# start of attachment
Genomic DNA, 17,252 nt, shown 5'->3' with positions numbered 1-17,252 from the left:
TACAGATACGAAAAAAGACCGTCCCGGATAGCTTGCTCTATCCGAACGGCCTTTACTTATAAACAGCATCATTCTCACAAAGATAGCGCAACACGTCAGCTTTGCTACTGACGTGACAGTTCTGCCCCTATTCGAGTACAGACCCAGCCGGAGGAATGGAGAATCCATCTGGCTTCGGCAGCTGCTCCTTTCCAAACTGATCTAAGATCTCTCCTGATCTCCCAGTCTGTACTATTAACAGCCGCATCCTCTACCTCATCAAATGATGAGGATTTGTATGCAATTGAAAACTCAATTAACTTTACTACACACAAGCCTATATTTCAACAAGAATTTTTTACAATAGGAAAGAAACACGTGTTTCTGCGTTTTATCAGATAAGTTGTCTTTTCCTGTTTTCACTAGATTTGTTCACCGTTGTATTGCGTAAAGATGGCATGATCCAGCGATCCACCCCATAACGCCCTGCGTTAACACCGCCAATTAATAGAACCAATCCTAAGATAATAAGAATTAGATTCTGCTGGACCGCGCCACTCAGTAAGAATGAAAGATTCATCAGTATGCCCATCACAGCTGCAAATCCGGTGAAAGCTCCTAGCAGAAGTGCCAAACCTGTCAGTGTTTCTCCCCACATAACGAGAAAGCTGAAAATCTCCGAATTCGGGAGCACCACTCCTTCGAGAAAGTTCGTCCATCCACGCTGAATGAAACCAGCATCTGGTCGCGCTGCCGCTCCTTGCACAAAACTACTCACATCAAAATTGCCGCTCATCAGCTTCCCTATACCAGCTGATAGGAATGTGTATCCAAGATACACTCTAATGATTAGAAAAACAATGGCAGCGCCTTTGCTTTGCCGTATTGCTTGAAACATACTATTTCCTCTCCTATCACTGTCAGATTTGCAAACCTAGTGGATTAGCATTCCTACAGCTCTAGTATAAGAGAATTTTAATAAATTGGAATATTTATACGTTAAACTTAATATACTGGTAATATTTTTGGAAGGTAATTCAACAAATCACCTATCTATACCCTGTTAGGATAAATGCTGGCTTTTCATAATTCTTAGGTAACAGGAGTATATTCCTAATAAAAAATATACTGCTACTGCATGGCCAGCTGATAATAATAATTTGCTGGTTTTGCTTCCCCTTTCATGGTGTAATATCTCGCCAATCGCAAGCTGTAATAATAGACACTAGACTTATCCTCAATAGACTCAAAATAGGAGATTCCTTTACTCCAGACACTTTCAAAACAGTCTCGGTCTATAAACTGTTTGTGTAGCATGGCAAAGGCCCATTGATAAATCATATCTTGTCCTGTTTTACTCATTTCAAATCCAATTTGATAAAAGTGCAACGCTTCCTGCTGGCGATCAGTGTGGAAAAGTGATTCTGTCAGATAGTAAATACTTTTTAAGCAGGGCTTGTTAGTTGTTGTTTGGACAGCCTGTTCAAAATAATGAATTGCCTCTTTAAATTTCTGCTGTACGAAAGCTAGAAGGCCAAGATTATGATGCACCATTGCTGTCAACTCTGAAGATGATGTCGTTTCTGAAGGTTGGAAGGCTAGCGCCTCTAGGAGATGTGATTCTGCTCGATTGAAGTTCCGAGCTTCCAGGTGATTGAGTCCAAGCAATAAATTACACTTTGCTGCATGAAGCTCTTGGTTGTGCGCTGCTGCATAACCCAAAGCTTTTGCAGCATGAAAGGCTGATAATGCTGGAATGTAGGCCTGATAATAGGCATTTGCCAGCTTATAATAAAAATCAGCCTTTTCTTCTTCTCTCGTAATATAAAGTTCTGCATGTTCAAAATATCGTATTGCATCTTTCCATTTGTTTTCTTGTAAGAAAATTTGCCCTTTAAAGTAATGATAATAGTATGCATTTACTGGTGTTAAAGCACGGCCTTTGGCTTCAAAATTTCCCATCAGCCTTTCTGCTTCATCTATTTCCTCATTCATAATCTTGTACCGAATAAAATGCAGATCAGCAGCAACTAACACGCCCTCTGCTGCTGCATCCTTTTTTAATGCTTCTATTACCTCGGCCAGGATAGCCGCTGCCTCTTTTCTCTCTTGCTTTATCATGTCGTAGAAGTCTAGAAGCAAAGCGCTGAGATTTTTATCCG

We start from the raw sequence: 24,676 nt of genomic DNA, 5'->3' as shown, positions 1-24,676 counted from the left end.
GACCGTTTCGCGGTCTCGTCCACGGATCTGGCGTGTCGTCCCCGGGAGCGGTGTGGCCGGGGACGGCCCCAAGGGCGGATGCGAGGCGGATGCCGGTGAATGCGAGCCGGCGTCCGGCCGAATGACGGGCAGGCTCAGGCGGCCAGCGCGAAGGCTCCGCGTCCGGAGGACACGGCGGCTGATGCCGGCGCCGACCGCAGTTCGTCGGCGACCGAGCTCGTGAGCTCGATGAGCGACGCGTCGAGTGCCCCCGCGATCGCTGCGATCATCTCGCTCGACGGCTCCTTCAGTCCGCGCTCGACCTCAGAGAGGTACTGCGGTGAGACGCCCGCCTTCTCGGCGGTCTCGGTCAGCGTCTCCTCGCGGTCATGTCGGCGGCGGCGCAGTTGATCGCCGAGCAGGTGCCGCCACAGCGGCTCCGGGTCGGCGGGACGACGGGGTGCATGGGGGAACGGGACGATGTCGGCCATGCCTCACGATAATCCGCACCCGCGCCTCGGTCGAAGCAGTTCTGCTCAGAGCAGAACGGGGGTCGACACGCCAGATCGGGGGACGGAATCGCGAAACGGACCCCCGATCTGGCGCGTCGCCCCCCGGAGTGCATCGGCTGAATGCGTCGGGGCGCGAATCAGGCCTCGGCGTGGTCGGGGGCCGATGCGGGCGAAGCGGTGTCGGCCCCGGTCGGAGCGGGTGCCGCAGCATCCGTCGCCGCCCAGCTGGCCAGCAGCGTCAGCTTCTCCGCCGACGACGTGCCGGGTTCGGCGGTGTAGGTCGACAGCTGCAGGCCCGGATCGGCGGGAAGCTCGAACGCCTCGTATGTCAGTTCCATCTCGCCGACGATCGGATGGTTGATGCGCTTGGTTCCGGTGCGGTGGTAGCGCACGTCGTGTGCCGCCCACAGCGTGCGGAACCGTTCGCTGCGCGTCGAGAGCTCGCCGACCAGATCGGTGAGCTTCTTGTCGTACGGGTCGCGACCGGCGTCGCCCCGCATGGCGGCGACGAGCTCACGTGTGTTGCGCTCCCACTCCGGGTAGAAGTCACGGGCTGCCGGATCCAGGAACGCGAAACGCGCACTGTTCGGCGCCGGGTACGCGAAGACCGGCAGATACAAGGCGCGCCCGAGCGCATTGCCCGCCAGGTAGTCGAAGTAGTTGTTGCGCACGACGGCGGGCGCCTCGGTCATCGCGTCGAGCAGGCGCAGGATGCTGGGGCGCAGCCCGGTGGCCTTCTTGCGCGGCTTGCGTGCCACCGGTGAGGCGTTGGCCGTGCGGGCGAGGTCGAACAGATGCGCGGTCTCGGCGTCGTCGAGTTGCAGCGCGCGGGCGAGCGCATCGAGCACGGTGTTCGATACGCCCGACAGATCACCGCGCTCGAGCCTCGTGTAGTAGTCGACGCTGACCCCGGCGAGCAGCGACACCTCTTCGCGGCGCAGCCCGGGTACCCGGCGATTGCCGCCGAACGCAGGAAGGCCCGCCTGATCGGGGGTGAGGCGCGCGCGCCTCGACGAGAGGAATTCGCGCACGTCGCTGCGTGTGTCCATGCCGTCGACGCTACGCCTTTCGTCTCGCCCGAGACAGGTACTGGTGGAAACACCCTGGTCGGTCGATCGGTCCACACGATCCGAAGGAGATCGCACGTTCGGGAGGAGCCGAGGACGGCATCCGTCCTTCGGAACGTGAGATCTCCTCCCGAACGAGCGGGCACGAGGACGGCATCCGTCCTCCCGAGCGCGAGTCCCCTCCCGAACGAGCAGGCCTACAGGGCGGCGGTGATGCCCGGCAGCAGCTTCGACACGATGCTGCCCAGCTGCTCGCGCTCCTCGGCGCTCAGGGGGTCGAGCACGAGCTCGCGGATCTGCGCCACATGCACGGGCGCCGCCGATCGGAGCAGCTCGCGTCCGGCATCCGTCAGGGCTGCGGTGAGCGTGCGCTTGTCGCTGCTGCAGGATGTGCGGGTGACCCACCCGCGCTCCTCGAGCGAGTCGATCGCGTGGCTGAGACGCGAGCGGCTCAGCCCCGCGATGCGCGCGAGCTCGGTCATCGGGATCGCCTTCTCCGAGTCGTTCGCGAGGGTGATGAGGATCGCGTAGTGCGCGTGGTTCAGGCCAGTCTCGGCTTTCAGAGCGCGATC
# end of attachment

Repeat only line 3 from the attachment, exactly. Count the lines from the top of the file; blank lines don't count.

We start from the raw sequence: 24,676 nt of genomic DNA, 5'->3' as shown, positions 1-24,676 counted from the left end.